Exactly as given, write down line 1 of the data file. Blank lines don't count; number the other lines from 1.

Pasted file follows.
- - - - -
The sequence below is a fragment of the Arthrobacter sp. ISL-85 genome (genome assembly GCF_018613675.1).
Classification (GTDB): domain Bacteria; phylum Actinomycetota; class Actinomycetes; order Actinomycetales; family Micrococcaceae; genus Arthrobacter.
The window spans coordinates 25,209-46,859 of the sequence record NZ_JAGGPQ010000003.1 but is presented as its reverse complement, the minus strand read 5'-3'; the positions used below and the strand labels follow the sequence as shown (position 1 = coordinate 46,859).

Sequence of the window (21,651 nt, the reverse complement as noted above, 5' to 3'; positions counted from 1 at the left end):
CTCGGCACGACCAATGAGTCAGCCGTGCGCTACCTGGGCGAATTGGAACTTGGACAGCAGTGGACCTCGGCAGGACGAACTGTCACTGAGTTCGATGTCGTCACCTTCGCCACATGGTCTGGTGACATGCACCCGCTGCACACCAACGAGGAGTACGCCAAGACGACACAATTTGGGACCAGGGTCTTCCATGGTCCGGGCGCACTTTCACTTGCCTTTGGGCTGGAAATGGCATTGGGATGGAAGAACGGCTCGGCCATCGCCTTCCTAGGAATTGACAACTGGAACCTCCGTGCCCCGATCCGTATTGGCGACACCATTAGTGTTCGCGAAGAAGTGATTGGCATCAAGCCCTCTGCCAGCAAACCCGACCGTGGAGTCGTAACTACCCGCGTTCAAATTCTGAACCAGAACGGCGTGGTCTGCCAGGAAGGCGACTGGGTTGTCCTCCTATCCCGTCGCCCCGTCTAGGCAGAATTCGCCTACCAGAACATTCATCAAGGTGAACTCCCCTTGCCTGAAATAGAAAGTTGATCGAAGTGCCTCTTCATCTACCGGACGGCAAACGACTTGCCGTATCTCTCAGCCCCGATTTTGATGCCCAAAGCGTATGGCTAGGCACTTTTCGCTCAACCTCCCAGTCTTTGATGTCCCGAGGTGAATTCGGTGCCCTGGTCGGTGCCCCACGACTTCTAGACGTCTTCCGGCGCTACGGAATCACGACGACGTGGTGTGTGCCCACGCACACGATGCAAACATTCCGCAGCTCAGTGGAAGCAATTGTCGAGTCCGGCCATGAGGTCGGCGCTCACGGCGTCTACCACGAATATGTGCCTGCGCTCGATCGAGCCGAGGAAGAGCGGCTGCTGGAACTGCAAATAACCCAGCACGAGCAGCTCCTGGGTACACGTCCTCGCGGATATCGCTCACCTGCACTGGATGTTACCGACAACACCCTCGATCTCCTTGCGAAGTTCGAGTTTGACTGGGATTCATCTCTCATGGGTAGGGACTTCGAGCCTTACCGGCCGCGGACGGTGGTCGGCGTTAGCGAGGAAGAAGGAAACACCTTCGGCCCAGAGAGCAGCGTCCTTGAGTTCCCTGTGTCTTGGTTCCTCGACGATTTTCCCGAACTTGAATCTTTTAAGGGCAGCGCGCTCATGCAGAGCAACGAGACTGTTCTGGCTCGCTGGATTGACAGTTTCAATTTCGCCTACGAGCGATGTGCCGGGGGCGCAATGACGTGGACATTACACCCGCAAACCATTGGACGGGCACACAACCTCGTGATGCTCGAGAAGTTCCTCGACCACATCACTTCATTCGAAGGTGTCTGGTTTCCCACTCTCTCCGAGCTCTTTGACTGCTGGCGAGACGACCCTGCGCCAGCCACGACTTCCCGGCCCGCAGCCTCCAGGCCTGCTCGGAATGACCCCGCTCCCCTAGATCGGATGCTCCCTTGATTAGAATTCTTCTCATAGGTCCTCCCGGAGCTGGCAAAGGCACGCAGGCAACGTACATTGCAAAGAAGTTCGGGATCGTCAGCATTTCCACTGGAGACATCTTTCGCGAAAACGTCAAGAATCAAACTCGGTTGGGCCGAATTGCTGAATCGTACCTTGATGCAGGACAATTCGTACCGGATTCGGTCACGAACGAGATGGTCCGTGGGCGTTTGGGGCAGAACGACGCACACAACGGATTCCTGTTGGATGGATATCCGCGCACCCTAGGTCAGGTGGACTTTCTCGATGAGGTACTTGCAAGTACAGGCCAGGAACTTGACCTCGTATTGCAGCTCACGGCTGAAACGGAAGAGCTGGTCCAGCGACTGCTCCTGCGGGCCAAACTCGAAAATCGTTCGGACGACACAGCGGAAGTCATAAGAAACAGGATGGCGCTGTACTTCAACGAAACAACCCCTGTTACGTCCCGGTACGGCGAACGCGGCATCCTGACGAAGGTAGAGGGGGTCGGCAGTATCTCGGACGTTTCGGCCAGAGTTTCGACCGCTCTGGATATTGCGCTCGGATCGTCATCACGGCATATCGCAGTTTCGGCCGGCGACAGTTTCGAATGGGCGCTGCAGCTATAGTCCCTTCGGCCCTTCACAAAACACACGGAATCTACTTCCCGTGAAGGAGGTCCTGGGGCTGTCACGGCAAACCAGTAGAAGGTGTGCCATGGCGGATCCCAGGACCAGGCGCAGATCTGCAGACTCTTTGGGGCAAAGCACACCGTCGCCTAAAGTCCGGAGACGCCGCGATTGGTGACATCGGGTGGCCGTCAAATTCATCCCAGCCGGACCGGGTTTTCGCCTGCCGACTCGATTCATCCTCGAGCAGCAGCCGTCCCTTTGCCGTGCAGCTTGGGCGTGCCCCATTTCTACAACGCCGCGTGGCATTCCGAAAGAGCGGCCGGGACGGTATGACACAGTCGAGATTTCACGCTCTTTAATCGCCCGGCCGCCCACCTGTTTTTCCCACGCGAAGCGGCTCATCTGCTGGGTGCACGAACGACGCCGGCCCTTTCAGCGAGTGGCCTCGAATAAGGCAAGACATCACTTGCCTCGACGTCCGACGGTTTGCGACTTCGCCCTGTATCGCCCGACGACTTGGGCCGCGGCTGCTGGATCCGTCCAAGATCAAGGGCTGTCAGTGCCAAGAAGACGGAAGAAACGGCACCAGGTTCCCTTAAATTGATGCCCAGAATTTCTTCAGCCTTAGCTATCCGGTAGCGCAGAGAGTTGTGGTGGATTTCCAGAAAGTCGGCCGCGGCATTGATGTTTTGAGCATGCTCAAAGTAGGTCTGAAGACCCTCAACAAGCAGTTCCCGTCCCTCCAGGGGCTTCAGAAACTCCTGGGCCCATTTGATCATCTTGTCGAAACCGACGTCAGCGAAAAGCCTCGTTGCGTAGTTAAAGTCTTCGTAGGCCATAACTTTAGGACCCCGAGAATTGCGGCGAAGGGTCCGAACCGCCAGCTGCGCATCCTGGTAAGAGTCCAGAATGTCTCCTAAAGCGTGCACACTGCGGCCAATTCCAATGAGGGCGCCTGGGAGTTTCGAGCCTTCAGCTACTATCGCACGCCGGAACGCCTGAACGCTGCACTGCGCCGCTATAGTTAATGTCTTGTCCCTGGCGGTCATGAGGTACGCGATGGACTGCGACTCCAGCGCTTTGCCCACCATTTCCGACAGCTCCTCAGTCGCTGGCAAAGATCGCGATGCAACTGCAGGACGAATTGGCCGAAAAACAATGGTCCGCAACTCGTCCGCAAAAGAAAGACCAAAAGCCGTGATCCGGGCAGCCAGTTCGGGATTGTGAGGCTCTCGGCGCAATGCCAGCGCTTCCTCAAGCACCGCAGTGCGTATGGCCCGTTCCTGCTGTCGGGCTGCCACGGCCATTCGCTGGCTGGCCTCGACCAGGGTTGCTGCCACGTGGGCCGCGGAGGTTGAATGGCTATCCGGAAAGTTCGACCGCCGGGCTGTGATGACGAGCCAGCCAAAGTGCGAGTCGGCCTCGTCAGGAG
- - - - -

The sequence below is a fragment of the Arthrobacter sp. ISL-85 genome (genome assembly GCF_018613675.1).